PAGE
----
The three-awns are the grass genus Aristida, distinguished by having three awns (bristles) on each lemma of each floret. The genus includes about 300 species, found worldwide, often in arid warm regions. This genus is among those colloquially called "wiregrasses", "speargrasses" or "needlegrasses".

Aristida stems are ascending to erect, with both basal and cauline leaves. The leaves may be flat or inrolled, and the basal leaves may be tufted. The inflorescences may be either panicle-like or raceme-like, with spiky branches. The glumes of a spikelet are narrow lanceolate, usually without any awns, while the lemmas are hard, three-veined, and have the three awns near the tip. The awns may be quite long; in A. purpurea var. longiseta they may be up to 10 cm.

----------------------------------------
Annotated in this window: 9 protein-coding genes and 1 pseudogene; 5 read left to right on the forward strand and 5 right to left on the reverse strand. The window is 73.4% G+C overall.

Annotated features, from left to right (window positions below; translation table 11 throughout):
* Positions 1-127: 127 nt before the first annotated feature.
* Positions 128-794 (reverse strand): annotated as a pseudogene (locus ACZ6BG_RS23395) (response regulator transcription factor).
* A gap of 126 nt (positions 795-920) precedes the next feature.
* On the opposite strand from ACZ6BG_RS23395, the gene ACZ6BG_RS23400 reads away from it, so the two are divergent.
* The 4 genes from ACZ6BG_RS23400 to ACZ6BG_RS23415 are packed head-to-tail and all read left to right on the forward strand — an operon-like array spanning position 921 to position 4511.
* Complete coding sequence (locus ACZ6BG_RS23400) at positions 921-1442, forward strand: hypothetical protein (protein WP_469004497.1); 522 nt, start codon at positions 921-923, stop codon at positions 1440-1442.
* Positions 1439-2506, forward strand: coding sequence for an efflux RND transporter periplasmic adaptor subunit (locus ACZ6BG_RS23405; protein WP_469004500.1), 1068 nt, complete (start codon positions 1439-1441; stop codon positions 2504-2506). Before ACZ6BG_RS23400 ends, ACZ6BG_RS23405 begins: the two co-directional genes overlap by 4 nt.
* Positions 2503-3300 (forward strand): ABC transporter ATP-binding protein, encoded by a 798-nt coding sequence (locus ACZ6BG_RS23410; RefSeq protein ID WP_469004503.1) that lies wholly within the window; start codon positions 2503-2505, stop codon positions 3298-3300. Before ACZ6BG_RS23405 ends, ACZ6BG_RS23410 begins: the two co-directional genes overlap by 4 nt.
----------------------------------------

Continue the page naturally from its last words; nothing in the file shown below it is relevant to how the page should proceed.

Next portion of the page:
They are characteristic of semiarid grassland. The Wiregrass Region of North America is named for A. stricta. Other locales where this genus is an important component of the ecosystem include the Carolina Bays, the sandhills of the Carolinas and elsewhere, Mulga scrub in Australia, and the xeric grasslands around Lake Turkana in Africa.

On the other hand, a local increase of the amount of "wiregrass" - which is not well-liked by livestock - is a good indicator of overgrazing.

Selected species

See also


  • (1993): The Jepson Manual - Higher Plants of California: 1234-1235.

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